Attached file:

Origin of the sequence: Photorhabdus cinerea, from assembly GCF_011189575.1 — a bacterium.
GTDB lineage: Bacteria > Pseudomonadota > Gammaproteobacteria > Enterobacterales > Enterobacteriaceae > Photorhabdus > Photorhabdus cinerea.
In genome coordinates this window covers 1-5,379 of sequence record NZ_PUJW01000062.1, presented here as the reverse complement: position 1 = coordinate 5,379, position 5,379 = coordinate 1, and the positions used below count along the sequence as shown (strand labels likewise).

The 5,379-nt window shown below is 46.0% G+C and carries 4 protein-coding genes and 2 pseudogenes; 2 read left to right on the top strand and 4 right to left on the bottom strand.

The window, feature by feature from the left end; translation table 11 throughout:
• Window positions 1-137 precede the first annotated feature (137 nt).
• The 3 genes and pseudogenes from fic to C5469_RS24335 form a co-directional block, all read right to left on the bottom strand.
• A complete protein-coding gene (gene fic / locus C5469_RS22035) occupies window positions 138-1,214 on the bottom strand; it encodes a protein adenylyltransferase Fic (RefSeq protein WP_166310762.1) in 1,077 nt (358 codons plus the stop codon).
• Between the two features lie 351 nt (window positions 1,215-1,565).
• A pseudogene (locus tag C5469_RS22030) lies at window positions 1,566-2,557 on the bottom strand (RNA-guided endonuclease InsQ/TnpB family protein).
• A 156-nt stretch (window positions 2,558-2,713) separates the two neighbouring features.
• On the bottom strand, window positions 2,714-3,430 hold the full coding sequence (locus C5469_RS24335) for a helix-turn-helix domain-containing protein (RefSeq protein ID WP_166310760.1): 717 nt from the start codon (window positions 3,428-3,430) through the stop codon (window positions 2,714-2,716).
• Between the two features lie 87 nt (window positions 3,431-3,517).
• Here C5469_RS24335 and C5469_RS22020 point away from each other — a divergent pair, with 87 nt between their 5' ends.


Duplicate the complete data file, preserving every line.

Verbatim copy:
Origin of the sequence: Photorhabdus cinerea, from assembly GCF_011189575.1 — a bacterium.
GTDB lineage: Bacteria > Pseudomonadota > Gammaproteobacteria > Enterobacterales > Enterobacteriaceae > Photorhabdus > Photorhabdus cinerea.
In genome coordinates this window covers 1-5,379 of sequence record NZ_PUJW01000062.1, presented here as the reverse complement: position 1 = coordinate 5,379, position 5,379 = coordinate 1, and the positions used below count along the sequence as shown (strand labels likewise).

The 5,379-nt window shown below is 46.0% G+C and carries 4 protein-coding genes and 2 pseudogenes; 2 read left to right on the top strand and 4 right to left on the bottom strand.

The window, feature by feature from the left end; translation table 11 throughout:
• Window positions 1-137 precede the first annotated feature (137 nt).
• The 3 genes and pseudogenes from fic to C5469_RS24335 form a co-directional block, all read right to left on the bottom strand.
• A complete protein-coding gene (gene fic / locus C5469_RS22035) occupies window positions 138-1,214 on the bottom strand; it encodes a protein adenylyltransferase Fic (RefSeq protein WP_166310762.1) in 1,077 nt (358 codons plus the stop codon).
• Between the two features lie 351 nt (window positions 1,215-1,565).
• A pseudogene (locus tag C5469_RS22030) lies at window positions 1,566-2,557 on the bottom strand (RNA-guided endonuclease InsQ/TnpB family protein).
• A 156-nt stretch (window positions 2,558-2,713) separates the two neighbouring features.
• On the bottom strand, window positions 2,714-3,430 hold the full coding sequence (locus C5469_RS24335) for a helix-turn-helix domain-containing protein (RefSeq protein ID WP_166310760.1): 717 nt from the start codon (window positions 3,428-3,430) through the stop codon (window positions 2,714-2,716).
• Between the two features lie 87 nt (window positions 3,431-3,517).
• Here C5469_RS24335 and C5469_RS22020 point away from each other — a divergent pair, with 87 nt between their 5' ends.